Chappe d’Auteroche’s Voyage en Sibérie, fait par ordre du Roi en 1761. 1768. Engineer and astronomer Chappe’s illustrated voyage to Siberia. Its critical description of Russia’s brutalities triggered an immediate printed response by tsarina Catherine II. Estimate 10,000–12,000 EUR.
PARIS - Chappe d’Auteroche’s Voyage en Sibérie is full of reflections about a country that was the subject of as much fascination and prejudice in the 18th century as it is today. In 1761, at the behest of the French Academy of Science, this astronomer priest embarked on an epic journey to the far-off land at the confines of Europe and Asia. His account of his travels, which disturbingly foreshadows the misconceptions that surround Russia to this day, prompted a keen reaction from Catherine the Great – who seized her imperial plume to refute Chappe d’Auteroche herself, chapter by chapter. As an avowed admirer of the Enlightenment, the Empress was determined to burnish her country’s reputation and pursue Western-style reforms. Chappe d’Auteroche subconsciously evoked this ambiguity of a Russia torn between Western and Slavophile leanings. He had been brought up on disciplined French values, and was taken aback by the Slav temperament – if not shocked and intrigued by its excesses.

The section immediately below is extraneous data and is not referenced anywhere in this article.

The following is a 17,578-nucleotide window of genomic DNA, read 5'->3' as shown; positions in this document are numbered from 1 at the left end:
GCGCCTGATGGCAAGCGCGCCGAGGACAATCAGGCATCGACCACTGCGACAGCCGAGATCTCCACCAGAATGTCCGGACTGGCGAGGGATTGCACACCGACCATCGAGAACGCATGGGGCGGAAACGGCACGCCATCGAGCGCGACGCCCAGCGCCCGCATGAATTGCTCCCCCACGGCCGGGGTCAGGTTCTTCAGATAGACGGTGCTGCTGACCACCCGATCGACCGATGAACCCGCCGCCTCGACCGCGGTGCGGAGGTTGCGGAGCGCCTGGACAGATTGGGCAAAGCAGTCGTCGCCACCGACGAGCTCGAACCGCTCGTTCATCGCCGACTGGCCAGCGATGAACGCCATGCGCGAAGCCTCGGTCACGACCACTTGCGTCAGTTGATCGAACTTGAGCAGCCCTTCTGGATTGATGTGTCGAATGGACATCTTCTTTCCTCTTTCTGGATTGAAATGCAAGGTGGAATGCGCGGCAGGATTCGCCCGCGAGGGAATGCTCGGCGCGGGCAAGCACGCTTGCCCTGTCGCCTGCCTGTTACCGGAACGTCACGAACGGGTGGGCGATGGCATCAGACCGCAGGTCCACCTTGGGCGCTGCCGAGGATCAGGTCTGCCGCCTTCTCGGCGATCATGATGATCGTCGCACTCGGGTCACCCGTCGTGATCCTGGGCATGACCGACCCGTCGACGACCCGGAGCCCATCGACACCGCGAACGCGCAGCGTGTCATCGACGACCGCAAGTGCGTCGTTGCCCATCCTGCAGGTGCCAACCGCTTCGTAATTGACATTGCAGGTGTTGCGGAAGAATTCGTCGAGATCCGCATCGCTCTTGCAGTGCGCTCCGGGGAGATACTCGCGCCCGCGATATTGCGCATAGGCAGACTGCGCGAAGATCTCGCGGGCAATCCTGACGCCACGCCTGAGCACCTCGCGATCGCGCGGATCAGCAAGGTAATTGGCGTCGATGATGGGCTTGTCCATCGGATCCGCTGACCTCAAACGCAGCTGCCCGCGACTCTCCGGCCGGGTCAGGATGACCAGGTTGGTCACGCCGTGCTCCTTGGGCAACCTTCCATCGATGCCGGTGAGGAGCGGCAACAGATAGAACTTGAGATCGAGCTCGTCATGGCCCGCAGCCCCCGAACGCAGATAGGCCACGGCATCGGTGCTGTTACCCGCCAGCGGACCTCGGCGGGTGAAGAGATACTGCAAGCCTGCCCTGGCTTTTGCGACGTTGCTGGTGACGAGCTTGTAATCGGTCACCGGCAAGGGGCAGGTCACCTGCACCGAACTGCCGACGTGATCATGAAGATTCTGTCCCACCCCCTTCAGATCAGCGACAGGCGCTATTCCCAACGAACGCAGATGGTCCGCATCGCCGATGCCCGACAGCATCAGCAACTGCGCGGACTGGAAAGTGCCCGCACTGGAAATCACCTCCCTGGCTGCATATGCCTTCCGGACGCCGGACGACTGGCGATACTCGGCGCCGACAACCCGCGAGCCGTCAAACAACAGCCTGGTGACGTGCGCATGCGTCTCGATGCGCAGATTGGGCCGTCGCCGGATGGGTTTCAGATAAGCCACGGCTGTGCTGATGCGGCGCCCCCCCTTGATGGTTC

He depicted an enigmatic people who seemed close to Westerners yet, at the same time, could be disconcertingly abrupt. Such mutual incomprehension between Russians and Europeans still exists. Who are these excessive, excitable neighbours who share our continent? How should we approach their harsh, vast country? We often forget that Russia stands at the crossroads between two worlds, Europe and Asia, and is perpetually questioning its own identity (something many Europeans are unaware of). Voyage en Sibérie, and the lively reaction it prompted from Catherine II, sheds light on the complexity of the culture-clash between West and East: a clash which – with its differences and similarities, fear and fascination – we are still struggling to come to terms with over 200 years on.
Sotheby’s France – Carlo de Poortere Library
Auction: Thursday 6 November at 2:30pm